FAQ - Feeds, OpenID, and Other Sites

  1. What are feeds?
  2. How do I create or subscribe to a feed (RSS/Atom)?
  3. Where can I find feeds to subscribe to?
  4. How do I view my feeds separately from the rest of my subscriptions?
  5. The feed I'm following isn't updating. Why?
  6. Can I get an RSS or Atom feed of my Dreamwidth journal?
  7. Who can read the feed of my journal?
  8. How much of each entry shows in the feed of my journal?
  9. What is an OpenID Account?
  10. Why has my OpenID account left so many comments?
  11. How can I claim my OpenID account with my Dreamwidth account?
  12. How do I comment using OpenID?
  13. Why don't OpenID accounts show up on my reading page?
  14. Why do I receive errors when logging into Dreamwidth with my OpenID?
  15. I can't log in using my Google account on Dreamwidth.

» What are feeds?

Feeds are a way for you to view content from one site on another site. If a site has an RSS or Atom feed available, you can create and subscribe to a feed account for it. When you subscribe to a feed, your reading page will include the feed's entries.

Feed accounts are only checked for updates once an hour, and only entries from the last 14 days will appear on Dreamwidth.

Last Activity:
March 7th, 2013 (denise)

» How do I create or subscribe to a feed (RSS/Atom)?

To subscribe to a feed, go to the Feeds page, which you can reach through the "Read" menu on main site pages.

Enter the URL (web address) of the feed in the "Add Feed" box. You can enter the URL of the site if you don't know the URL of the feed, but this will only work if the page has a feed associated with it. Most feeds are RSS or Atom.

If a feed account already exists on Dreamwidth, you will be given the opportunity to subscribe to that account. You can also subscribe to it the same way you subscribe to other journals.

If no feed account exists, you will be prompted to enter a name for the feed account. All feed accounts have "_feed" automatically added to the end of their names; you don't need to enter that. Once you've named the feed account, it'll be created and you can subscribe to it.

If you find a site that has multiple feeds, please let Support know.

Last Activity:
August 31st, 2015 (kaberett)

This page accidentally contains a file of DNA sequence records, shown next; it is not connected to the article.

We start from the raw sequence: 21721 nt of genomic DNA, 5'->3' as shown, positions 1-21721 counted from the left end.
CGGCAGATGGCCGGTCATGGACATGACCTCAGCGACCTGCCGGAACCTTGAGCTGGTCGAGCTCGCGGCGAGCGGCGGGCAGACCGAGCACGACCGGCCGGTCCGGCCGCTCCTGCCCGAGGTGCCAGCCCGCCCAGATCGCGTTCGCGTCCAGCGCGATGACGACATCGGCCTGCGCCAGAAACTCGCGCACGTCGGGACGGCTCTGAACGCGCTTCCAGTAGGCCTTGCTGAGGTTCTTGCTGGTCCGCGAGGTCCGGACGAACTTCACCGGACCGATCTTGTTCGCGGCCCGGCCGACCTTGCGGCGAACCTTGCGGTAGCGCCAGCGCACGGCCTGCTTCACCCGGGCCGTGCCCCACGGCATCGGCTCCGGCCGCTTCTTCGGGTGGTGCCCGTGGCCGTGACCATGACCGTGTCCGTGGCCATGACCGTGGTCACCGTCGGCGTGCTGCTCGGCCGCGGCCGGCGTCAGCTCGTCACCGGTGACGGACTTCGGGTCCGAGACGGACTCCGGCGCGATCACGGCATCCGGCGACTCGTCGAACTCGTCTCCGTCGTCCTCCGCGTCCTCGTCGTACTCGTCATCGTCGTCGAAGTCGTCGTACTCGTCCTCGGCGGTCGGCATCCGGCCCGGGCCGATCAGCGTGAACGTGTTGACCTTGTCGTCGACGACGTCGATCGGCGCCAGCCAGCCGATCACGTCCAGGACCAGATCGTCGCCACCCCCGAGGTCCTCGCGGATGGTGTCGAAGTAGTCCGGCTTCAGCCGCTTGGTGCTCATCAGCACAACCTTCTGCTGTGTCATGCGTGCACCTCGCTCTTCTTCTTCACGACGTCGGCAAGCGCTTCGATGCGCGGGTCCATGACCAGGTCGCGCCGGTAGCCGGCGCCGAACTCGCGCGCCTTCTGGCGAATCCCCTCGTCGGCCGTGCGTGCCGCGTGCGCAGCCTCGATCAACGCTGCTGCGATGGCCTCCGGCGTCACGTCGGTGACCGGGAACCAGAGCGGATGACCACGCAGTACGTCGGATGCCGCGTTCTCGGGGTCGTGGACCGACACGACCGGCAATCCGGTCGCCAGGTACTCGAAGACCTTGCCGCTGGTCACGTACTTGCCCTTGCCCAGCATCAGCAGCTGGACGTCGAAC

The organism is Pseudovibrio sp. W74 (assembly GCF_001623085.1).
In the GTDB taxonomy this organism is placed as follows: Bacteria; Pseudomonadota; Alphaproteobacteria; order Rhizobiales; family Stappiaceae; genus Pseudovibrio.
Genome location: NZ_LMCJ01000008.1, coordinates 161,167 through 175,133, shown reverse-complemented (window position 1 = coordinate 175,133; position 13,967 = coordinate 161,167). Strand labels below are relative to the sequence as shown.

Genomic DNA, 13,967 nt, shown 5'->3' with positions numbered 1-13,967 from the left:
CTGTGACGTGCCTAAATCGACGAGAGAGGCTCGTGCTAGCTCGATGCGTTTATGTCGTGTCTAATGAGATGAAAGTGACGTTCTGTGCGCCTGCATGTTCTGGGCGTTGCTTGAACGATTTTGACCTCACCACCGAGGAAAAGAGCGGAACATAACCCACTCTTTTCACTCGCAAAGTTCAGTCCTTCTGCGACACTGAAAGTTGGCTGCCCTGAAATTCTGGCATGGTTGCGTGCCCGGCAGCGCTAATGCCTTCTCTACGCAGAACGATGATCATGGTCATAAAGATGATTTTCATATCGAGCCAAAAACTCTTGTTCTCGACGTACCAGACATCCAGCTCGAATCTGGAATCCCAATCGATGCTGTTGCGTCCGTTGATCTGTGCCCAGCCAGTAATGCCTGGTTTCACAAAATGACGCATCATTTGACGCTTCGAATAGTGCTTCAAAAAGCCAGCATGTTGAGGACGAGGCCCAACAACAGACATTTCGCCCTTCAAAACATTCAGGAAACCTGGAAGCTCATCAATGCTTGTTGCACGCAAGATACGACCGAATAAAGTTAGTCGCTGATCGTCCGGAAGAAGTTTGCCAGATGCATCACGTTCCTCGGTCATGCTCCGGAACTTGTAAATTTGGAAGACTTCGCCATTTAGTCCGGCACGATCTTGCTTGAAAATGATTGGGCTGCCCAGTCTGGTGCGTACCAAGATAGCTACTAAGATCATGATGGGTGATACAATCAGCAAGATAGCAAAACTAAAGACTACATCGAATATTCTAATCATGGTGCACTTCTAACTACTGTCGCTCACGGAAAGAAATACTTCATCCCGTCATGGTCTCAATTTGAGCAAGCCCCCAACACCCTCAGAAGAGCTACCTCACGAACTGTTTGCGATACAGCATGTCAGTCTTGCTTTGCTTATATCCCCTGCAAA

» Where can I find feeds to subscribe to?

The main Feeds page, which is part of the Read menu on main site pages, lists the 20 most popular feeds you aren't subscribed to. You can select any you want to subscribe to, then use the "Add Selected" button.

The Feeds page also links to the List of Feeds, which lists the 1000 feeds with the most subscribers on Dreamwidth.

You can also subscribe to the [site community profile] dw_feed_promo community, where people post about interesting feeds they read.

Last Activity:
August 31st, 2015 (kaberett)

» How do I view my feeds separately from the rest of my subscriptions?

You can view only your feeds by adding ?show=F to the URL (web address) to your Reading Page, for example:


If you want to exclude feeds but see all other entries, you can add ?show=PC to the URL to your Reading Page:


Last Activity:
August 31st, 2015 (kaberett)

» The feed I'm following isn't updating. Why?

The code Dreamwidth Studios uses for feeds works best with simple, valid RSS or Atom feeds. Complex feeds or feeds that don't validate may not be usable on Dreamwidth.

Some reasons why feeds may not update are:

  • Entries too old:
    Feeds on Dreamwidth only show entries from the last 14 days. If all of the entries in the feed are older than this, the Dreamwidth feed will appear to be empty.

  • Source file size:
    We only support feed files under 3MB in size. If the feed is larger than this, it won't update.

  • Invalid feed:
    Feed files must be in the correct format to be usable on Dreamwidth. You can check if a feed is valid with a feed validator.

  • Complicated source files:
    We attempt to support most common RSS and Atom feeds. However, some authors include extra functionality that we don't support. For example podcasts, photocasts, or videocasts may not work on Dreamwidth.

  • Feed URL is incorrect: